Operation of the function keys a-d causes the cursor 601 to be moved to select control characteristics for another controlled object, so that the sticks 102 and 103 may be operated according to the selected control characteristics. FIG. 7 shows a display of the display unit 115 indicating a function of the transmitter 101 being used. FIG. 7 exemplifies a snaproll for causing a model airplane to ascend or descend while turning right or left, wherein "R-- UP" indicates ascending of an airplane while turning right, "R-- DN" is descending of it while turning right, "L-- UP" is ascending of it while turning left, and "L-- DN" is descending of it while turning right. In FIG. 7, a cursor 601 indicates that a third function "L-- UP" has been or is being selected. Operation of the function causes the airplane to ascend while turning left.

FIG. 8 shows a display for carrying out naming of each of controlled objects as described above with reference to FIG. 6. Alphabets and numerals are displayed at a central portion of the display unit 115. Input of each name to the display unit is accomplished by pushing the function key d to move the cursor 801 beneath a desired alphabet or numeral and then pushing the function key b. Alphabets and numerals successively input to the display unit 115 are displayed on a top right-hand corner of the display unit 115. FIG. 8 exemplifies input of "AURORA" to the display unit 115.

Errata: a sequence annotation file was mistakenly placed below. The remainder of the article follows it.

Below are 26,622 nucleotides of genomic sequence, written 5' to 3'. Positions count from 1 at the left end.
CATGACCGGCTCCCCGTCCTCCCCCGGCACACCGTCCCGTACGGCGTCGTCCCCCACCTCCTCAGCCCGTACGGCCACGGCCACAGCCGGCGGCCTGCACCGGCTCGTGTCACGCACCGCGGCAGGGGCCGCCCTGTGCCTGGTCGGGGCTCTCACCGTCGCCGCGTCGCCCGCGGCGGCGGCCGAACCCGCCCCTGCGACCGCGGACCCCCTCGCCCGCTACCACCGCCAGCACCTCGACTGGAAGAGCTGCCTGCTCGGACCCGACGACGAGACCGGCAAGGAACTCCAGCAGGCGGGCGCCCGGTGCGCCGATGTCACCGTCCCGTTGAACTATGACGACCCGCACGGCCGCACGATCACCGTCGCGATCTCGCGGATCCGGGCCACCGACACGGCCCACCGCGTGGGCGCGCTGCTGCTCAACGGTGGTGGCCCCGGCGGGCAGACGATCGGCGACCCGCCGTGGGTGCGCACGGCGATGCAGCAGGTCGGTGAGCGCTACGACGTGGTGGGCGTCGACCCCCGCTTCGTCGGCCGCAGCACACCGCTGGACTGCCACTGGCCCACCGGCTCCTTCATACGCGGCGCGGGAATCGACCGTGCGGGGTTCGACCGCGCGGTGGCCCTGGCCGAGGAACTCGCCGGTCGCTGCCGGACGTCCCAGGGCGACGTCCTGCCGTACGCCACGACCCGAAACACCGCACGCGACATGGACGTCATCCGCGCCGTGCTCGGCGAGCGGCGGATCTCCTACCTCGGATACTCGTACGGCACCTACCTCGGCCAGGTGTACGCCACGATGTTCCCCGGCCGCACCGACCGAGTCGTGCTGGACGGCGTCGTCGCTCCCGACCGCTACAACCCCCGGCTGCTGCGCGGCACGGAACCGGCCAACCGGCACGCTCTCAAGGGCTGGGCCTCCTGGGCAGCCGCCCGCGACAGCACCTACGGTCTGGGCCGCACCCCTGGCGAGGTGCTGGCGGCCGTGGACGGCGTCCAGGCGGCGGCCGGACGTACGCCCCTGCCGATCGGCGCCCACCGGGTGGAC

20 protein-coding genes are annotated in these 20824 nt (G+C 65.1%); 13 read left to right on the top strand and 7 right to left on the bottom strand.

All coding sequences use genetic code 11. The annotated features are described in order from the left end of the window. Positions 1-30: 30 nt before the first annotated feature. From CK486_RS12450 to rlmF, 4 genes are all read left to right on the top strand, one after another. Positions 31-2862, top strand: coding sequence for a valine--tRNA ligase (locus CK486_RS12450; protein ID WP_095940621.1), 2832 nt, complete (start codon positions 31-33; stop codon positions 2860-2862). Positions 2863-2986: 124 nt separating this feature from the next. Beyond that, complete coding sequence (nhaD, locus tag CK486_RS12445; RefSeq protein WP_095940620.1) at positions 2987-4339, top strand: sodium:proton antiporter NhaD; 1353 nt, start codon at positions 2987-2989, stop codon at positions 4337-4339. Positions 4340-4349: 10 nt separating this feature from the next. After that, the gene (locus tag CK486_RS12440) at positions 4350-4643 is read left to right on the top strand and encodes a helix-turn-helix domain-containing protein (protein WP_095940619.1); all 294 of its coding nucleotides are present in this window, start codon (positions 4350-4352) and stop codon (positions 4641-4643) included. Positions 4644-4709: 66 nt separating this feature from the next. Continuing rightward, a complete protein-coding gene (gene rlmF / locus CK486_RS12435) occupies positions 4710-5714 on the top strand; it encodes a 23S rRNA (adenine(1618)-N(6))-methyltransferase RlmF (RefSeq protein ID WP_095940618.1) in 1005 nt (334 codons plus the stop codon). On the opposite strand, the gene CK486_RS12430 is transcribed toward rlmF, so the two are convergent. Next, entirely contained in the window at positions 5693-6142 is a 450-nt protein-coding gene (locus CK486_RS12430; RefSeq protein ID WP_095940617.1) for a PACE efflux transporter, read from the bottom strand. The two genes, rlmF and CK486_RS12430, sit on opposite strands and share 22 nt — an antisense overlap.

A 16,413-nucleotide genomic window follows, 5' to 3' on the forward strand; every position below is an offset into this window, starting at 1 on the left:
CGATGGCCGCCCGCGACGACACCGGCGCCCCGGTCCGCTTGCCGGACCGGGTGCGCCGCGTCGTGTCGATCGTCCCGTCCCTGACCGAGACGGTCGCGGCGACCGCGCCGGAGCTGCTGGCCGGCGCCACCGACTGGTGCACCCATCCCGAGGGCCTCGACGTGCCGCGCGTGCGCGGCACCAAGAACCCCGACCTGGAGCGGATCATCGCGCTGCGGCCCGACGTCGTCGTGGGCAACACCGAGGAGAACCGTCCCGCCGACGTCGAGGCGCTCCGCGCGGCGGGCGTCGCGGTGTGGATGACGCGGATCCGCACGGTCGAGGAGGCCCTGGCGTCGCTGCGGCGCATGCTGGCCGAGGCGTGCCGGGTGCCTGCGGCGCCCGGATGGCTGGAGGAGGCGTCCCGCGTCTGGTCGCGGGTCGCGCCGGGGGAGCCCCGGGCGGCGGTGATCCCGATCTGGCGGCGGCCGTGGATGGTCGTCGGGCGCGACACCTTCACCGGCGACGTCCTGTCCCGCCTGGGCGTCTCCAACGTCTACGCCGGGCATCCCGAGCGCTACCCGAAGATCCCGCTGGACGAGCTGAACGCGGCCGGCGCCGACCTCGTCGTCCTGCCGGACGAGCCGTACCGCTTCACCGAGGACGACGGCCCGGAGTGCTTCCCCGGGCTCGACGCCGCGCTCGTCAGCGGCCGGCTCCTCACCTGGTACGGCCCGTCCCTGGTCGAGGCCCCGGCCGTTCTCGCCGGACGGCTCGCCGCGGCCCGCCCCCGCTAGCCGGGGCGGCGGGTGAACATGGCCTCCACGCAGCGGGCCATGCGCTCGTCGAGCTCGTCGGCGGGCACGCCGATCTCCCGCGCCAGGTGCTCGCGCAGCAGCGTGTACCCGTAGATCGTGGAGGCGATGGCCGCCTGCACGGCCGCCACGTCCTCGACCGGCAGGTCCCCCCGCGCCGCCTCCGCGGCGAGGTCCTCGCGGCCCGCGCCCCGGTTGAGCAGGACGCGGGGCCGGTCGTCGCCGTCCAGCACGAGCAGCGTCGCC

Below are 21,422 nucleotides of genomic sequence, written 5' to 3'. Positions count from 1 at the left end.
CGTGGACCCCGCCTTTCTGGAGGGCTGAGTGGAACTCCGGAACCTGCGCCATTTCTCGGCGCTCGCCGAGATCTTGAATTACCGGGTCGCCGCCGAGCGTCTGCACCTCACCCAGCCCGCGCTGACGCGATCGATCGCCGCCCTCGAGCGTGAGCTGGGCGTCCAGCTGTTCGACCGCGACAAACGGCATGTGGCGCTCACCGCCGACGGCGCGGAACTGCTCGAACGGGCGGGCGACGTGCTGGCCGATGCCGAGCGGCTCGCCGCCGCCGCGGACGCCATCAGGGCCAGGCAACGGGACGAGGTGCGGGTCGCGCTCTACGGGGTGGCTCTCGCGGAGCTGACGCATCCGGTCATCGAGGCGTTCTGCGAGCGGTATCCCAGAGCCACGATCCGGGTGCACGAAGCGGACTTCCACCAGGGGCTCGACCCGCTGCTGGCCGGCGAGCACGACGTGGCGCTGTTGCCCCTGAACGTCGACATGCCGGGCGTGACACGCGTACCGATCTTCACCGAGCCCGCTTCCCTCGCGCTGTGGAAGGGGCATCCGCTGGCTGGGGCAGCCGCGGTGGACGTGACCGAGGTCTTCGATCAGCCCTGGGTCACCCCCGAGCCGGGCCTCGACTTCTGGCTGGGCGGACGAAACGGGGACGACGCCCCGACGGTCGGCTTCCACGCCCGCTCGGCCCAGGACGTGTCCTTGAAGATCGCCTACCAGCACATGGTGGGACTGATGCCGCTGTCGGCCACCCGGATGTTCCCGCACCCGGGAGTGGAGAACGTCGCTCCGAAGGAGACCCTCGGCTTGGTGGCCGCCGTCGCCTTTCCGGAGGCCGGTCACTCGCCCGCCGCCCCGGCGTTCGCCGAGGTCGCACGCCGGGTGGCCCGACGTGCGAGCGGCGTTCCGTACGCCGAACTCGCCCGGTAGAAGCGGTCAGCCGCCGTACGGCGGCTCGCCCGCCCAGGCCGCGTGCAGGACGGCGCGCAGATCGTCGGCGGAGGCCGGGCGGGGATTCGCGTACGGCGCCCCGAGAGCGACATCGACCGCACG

FIG. 9 is a block diagram schematically showing the radio control transmitter of FIG. 1. As shown in FIG. 9, the radio control transmitter generally includes a data conversion section, an operation section, a high-frequency section, a setting section, a storage section and a graphic display section. In the illustrated embodiment, the storage section is incorporated in the setting section. The data conversion section includes variable resistors 901 and 902 each connected to a DC power supply V. The variable resistors 901 and 902 are varied in resistance depending on operation of the sticks 102 and 103 shown in FIG. 1 to generate analog voltages depending on the amount of operation of the sticks 102 and 103, which are then inputted to a multiplexer 903. The multiplexer 903 serves to supply output signals of the variable resistors 901 and 902 to an analog/digital (A/D) converter 904 in turn. The A/D converter 904 then converts the supplied analog signal to a parallel digital signal, which is then supplied through an operation circuit 913 constituting the operation section to a parallel/ series converter 905 of the high-frequency section. The converter 905 converts the supplied parallel digital signal to a series digital signal and supplies it to a high-frequency circuit 906, which modulates the supplied digital signal and then transmits it from an antenna 112.